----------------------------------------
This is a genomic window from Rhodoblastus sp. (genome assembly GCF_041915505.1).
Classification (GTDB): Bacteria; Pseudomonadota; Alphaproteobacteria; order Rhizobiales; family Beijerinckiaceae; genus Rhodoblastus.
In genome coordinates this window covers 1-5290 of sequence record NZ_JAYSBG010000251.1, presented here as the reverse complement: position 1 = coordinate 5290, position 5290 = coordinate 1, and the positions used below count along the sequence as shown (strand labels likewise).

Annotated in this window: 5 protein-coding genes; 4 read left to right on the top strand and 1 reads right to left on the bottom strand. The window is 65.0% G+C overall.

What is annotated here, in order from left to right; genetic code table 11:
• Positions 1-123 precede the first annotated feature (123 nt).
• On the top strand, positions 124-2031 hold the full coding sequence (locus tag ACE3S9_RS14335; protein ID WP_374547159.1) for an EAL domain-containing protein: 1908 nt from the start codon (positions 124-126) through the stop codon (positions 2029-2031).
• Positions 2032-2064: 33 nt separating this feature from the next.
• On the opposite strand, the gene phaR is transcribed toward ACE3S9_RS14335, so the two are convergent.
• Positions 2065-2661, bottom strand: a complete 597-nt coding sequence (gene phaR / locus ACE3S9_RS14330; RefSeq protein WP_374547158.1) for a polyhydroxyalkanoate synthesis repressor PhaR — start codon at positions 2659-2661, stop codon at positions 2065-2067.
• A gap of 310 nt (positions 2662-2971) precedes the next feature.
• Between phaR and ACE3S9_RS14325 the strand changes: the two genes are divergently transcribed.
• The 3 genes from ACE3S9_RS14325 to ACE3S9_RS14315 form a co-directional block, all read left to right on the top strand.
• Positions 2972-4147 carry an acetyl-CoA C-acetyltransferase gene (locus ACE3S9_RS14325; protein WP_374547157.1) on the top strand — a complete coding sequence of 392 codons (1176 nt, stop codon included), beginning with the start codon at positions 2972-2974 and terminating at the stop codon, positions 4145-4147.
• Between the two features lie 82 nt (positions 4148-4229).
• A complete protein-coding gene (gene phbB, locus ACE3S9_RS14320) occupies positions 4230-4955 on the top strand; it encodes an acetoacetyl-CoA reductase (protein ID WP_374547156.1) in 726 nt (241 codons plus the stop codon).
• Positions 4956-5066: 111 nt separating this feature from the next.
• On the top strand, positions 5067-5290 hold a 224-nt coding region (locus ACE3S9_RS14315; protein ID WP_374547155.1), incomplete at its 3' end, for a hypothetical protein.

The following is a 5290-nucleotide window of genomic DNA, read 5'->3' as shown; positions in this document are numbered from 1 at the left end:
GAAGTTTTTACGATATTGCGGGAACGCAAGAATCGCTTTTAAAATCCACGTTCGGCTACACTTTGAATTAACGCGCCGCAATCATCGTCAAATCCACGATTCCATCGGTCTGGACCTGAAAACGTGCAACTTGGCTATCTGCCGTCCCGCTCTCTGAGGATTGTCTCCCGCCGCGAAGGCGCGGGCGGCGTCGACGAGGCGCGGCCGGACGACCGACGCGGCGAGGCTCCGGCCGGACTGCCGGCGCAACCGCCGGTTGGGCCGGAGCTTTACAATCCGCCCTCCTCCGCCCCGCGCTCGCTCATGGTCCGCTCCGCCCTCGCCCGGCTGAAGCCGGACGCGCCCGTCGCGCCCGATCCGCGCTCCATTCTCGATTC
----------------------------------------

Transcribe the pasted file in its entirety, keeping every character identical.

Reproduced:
This is a genomic window from Rhodoblastus sp. (genome assembly GCF_041915505.1).
Classification (GTDB): Bacteria; Pseudomonadota; Alphaproteobacteria; order Rhizobiales; family Beijerinckiaceae; genus Rhodoblastus.
In genome coordinates this window covers 1-5290 of sequence record NZ_JAYSBG010000251.1, presented here as the reverse complement: position 1 = coordinate 5290, position 5290 = coordinate 1, and the positions used below count along the sequence as shown (strand labels likewise).

Annotated in this window: 5 protein-coding genes; 4 read left to right on the top strand and 1 reads right to left on the bottom strand. The window is 65.0% G+C overall.

What is annotated here, in order from left to right; genetic code table 11:
• Positions 1-123 precede the first annotated feature (123 nt).
• On the top strand, positions 124-2031 hold the full coding sequence (locus tag ACE3S9_RS14335; protein ID WP_374547159.1) for an EAL domain-containing protein: 1908 nt from the start codon (positions 124-126) through the stop codon (positions 2029-2031).
• Positions 2032-2064: 33 nt separating this feature from the next.
• On the opposite strand, the gene phaR is transcribed toward ACE3S9_RS14335, so the two are convergent.
• Positions 2065-2661, bottom strand: a complete 597-nt coding sequence (gene phaR / locus ACE3S9_RS14330; RefSeq protein WP_374547158.1) for a polyhydroxyalkanoate synthesis repressor PhaR — start codon at positions 2659-2661, stop codon at positions 2065-2067.
• A gap of 310 nt (positions 2662-2971) precedes the next feature.
• Between phaR and ACE3S9_RS14325 the strand changes: the two genes are divergently transcribed.
• The 3 genes from ACE3S9_RS14325 to ACE3S9_RS14315 form a co-directional block, all read left to right on the top strand.
• Positions 2972-4147 carry an acetyl-CoA C-acetyltransferase gene (locus ACE3S9_RS14325; protein WP_374547157.1) on the top strand — a complete coding sequence of 392 codons (1176 nt, stop codon included), beginning with the start codon at positions 2972-2974 and terminating at the stop codon, positions 4145-4147.
• Between the two features lie 82 nt (positions 4148-4229).
• A complete protein-coding gene (gene phbB, locus ACE3S9_RS14320) occupies positions 4230-4955 on the top strand; it encodes an acetoacetyl-CoA reductase (protein ID WP_374547156.1) in 726 nt (241 codons plus the stop codon).
• Positions 4956-5066: 111 nt separating this feature from the next.
• On the top strand, positions 5067-5290 hold a 224-nt coding region (locus ACE3S9_RS14315; protein ID WP_374547155.1), incomplete at its 3' end, for a hypothetical protein.

The following is a 5290-nucleotide window of genomic DNA, read 5'->3' as shown; positions in this document are numbered from 1 at the left end:
GAAGTTTTTACGATATTGCGGGAACGCAAGAATCGCTTTTAAAATCCACGTTCGGCTACACTTTGAATTAACGCGCCGCAATCATCGTCAAATCCACGATTCCATCGGTCTGGACCTGAAAACGTGCAACTTGGCTATCTGCCGTCCCGCTCTCTGAGGATTGTCTCCCGCCGCGAAGGCGCGGGCGGCGTCGACGAGGCGCGGCCGGACGACCGACGCGGCGAGGCTCCGGCCGGACTGCCGGCGCAACCGCCGGTTGGGCCGGAGCTTTACAATCCGCCCTCCTCCGCCCCGCGCTCGCTCATGGTCCGCTCCGCCCTCGCCCGGCTGAAGCCGGACGCGCCCGTCGCGCCCGATCCGCGCTCCATTCTCGATTC